Sunday, August 26, 2007

The Secret Ballot

At the Volokh Conspiracy, Jonathan Adler recently posted a short item indicating that electronic voting machines might generate information that would allow officials to identify who voted for whom.

Which got me thinking . . . where does the idea of the secret ballot come from, and why is it such an article of faith today? Jonathan called even the possible breach of secrecy "disturbing." But why?

To the best of my knowledge, before the Civil War voting was an intensely public act. The best description of the process of voting before the War that I have read is contained in a book by Christopher Olsen, which focuses on Mississippi. There, particularly in rural areas, the local polling station was often a local plantation house. The senior election inspectors, appointed by the county board of police, were respected local citizens, often the owner of the plantation and other neighborhood planters. The assistants and clerks who checked election records and recorded votes might be their sons or the sons of other planters, usually in their twenties and making their entry into the public sphere.

Parties and candidates printed their own ballots, with only that party's candidates named. The ballots were often different colors or sizes, making them easily recognizable. As the voter approached the porch, ballot in hand, the owner might well greet him by name and shake his hand, ask for his family or comment on the weather, and offer him food and drink. The other inspectors would do likewise. They might also introduce the voter, if he were relatively new to the area, to the younger members of the gentry who were serving as clerks.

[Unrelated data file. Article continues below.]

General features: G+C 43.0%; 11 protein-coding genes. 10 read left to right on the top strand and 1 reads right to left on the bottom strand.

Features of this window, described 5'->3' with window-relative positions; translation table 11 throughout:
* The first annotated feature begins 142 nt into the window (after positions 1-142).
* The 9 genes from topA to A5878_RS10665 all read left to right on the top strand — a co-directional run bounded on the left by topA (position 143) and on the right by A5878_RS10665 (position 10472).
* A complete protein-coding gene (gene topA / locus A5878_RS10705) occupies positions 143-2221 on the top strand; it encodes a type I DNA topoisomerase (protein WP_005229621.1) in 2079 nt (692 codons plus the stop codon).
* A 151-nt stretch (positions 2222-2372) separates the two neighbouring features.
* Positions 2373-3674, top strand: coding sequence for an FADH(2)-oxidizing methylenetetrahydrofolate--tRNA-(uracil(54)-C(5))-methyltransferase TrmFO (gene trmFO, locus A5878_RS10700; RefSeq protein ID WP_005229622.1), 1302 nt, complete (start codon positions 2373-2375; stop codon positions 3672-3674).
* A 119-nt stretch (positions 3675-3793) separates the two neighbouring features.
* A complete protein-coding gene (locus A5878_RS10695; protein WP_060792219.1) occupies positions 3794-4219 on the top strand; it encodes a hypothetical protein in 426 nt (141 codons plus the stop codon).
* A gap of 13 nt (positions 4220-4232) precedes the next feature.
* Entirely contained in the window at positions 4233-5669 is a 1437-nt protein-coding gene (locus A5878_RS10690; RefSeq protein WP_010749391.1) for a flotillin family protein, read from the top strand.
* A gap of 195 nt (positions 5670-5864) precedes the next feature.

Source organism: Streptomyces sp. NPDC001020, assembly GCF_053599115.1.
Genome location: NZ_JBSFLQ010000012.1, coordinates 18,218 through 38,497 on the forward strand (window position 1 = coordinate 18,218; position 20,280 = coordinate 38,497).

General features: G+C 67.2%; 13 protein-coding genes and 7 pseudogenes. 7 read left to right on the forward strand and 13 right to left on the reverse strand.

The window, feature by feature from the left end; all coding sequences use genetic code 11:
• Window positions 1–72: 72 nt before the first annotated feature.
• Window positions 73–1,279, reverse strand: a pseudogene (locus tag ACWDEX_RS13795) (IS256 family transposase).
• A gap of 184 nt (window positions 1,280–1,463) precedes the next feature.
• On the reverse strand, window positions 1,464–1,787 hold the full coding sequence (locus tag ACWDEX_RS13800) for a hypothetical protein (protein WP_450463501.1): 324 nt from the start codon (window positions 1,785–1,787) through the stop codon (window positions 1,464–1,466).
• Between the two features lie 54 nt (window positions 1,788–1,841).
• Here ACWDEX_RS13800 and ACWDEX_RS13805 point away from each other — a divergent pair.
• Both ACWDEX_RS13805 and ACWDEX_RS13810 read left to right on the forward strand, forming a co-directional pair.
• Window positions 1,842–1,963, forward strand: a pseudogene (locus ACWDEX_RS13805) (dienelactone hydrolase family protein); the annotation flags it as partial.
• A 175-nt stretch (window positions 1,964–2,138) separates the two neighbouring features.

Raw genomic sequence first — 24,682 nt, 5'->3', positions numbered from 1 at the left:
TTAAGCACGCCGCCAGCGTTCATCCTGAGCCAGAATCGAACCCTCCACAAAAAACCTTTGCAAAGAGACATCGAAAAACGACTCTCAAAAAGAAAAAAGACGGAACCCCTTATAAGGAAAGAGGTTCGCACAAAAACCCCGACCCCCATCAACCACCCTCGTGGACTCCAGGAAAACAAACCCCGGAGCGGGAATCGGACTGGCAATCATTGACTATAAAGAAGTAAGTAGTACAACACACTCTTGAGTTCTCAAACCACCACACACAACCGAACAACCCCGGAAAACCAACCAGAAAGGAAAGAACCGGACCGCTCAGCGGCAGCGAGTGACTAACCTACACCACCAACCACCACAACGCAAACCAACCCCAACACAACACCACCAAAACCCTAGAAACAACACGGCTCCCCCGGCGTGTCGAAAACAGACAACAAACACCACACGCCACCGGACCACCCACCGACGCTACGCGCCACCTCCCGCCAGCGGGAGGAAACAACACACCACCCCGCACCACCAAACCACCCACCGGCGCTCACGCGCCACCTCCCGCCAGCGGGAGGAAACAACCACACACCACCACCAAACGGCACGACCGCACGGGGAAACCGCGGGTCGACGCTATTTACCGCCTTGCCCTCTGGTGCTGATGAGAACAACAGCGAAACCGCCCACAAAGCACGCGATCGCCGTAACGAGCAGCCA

After a clerk checked his name against the county records, the voter then handed his ballot to the returning officer, also a wealthy member of the local gentry. The officer certainly knew at a glance which candidate's ballot he was receiving. In addition, because most preprinted ballots did not name candidates for all offices (particularly the myriad of local offices), some voters might ask for help in writing additional names on the ballots they were turning in. The returning officer then took the ballot and placed it in the box.

In short, one's vote was not secret in the slightest: in excess of a dozen members of the local gentry might know which candidate's ballot was being cast. Nor is there any evidence that anyone thought that voting should be secret, or believed that that fact impinged in the slightest the democratic nature of Mississippi society. Voting was a public, ceremonial act, not a private one.

I have no doubt that voting in say, New York City or Springfield, Illinois, differed dramatically in many respects. But I have no reason to believe that it was not equally public and not secret.

All of which brings me back to the initial question. Why and how did it become such a bedrock article of faith that the secret ballot is an essential element of democracy? More importantly, does that assumption stand up to scrutiny?

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